Falling revenues help lead to nine municipal layoffs


MARLBORO — Nine long-term employees of the township were informed on Jan. 21 that their jobs would be eliminated.

Mayor Jonathan Hornik said notices were sent to those individuals to make them aware of the municipal downsizing. Hornik said the actions are ones that no mayor or governing body ever wishes to take.

The positions to be eliminated are three senior clerk typists; an official in the tax collector’s office; a police records clerk; two public works laborers; a heavy equipment operator; and a violations clerk, according to the mayor.

During the Township Council’s Jan. 22 meeting, Hornik said Marlboro is facing a $6.2 million gap in surplus (savings). In 2007 the township had $10.5 million in surplus, but the municipality ended 2008 with $4.3 million in surplus.

Part of the problem stems from the fact that Marlboro has experienced a three-quarters of 1 percent drop in tax collection in 2008, which translated to $750,000 less in revenue than was anticipated, Hornik said. The mayor said that at a recent meeting with Gov. Jon Corzine, municipal administrators were told to expect another cut of about $500,000 in the amount of state aid municipalities receive.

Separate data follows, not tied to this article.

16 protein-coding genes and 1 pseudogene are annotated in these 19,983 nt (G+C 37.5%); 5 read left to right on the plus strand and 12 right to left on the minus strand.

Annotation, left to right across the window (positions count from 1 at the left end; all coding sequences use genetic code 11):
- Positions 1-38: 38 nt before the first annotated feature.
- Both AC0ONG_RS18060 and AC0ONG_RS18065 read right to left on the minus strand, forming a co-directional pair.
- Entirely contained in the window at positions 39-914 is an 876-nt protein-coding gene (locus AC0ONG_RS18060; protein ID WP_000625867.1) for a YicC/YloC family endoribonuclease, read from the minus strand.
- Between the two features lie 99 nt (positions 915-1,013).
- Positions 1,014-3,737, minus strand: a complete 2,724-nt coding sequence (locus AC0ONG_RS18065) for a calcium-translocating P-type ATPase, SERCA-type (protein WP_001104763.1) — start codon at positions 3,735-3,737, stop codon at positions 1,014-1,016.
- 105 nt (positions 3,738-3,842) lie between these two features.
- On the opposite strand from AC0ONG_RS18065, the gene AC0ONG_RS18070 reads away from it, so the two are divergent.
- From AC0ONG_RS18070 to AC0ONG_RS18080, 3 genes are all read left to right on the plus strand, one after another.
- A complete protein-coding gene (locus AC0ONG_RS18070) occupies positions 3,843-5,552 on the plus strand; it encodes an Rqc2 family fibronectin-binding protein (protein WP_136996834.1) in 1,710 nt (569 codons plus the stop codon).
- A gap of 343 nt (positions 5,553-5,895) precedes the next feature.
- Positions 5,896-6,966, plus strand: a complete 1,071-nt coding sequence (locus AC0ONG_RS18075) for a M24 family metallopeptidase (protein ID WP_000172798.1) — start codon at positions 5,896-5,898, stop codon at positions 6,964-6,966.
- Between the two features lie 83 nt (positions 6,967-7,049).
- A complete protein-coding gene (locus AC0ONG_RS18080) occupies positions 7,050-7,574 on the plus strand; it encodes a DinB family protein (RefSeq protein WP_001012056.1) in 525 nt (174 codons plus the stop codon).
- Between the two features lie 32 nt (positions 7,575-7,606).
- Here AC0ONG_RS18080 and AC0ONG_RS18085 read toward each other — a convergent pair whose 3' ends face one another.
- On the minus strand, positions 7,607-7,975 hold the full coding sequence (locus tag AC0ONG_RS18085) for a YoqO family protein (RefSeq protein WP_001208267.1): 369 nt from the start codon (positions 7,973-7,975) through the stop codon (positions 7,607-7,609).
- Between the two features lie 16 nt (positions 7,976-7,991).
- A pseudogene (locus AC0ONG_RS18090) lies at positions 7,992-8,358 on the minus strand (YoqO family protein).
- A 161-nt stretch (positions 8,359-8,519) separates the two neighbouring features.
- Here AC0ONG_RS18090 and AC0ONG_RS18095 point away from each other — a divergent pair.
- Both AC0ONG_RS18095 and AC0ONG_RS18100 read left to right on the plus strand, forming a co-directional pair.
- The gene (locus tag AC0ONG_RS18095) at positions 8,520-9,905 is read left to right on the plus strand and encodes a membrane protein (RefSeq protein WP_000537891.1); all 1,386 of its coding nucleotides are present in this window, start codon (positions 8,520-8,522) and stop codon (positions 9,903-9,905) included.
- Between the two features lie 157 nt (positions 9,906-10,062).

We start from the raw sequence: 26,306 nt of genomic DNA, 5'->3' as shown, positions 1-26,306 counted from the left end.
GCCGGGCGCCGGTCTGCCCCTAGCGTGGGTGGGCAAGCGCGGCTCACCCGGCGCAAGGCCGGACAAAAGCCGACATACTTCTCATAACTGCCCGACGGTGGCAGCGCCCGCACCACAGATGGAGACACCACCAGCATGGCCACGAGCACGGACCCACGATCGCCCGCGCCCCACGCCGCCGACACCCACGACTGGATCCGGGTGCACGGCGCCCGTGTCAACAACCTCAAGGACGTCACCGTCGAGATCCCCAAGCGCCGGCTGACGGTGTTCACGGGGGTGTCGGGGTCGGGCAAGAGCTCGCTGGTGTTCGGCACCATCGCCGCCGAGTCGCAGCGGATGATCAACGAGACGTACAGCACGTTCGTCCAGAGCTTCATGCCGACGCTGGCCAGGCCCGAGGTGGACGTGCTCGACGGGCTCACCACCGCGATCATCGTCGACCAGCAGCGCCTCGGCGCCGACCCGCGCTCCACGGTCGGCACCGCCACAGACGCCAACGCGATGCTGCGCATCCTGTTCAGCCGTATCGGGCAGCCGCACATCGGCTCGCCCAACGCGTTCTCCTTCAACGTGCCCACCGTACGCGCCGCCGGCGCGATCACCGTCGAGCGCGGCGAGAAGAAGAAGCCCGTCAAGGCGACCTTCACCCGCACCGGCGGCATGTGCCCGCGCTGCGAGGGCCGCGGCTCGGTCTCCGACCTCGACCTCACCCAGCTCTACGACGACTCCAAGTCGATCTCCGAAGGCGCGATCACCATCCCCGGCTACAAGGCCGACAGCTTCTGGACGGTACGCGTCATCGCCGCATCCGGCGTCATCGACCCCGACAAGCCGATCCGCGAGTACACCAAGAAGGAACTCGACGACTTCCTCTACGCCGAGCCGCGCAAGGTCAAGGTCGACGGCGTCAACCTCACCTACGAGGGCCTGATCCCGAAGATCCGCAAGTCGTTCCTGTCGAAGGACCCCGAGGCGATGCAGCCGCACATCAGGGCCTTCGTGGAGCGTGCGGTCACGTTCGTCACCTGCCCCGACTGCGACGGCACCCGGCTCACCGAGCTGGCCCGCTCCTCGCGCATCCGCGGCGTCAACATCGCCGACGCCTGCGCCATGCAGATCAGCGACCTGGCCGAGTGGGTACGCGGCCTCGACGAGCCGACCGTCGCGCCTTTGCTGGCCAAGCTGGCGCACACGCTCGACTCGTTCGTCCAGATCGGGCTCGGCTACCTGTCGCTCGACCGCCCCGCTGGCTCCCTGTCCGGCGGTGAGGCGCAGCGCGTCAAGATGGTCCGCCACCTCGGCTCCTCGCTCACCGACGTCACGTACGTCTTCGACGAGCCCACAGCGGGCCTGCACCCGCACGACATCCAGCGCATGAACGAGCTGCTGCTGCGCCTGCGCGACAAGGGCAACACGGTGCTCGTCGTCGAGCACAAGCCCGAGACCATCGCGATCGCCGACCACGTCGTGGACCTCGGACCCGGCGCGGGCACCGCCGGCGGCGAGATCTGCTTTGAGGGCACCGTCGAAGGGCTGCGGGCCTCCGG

“We can no longer as a township afford to live beyond our means,” the mayor said.

With the economic crisis affecting everyone, Hornik said the administration cannot look to raising taxes to try and fill such gaps, which is why the layoffs of municipal employees became necessary.

“On a personal note, I feel absolutely terrible having to lay off even one person. I really consider many of the people who work in this township as a part of my family. And it’s a very difficult decision for any mayor to make in good times, (and) in bad times it’s even harder. I will tell you that it is the 100 percent correct decision based on the finances of Marlboro today,” Hornik said.

The mayor went on to say that additional cuts are being made and he said the perks some municipal employees may have come to expect will be gone. He said the times ahead would still be difficult and said no municipality is immune to these challenging times.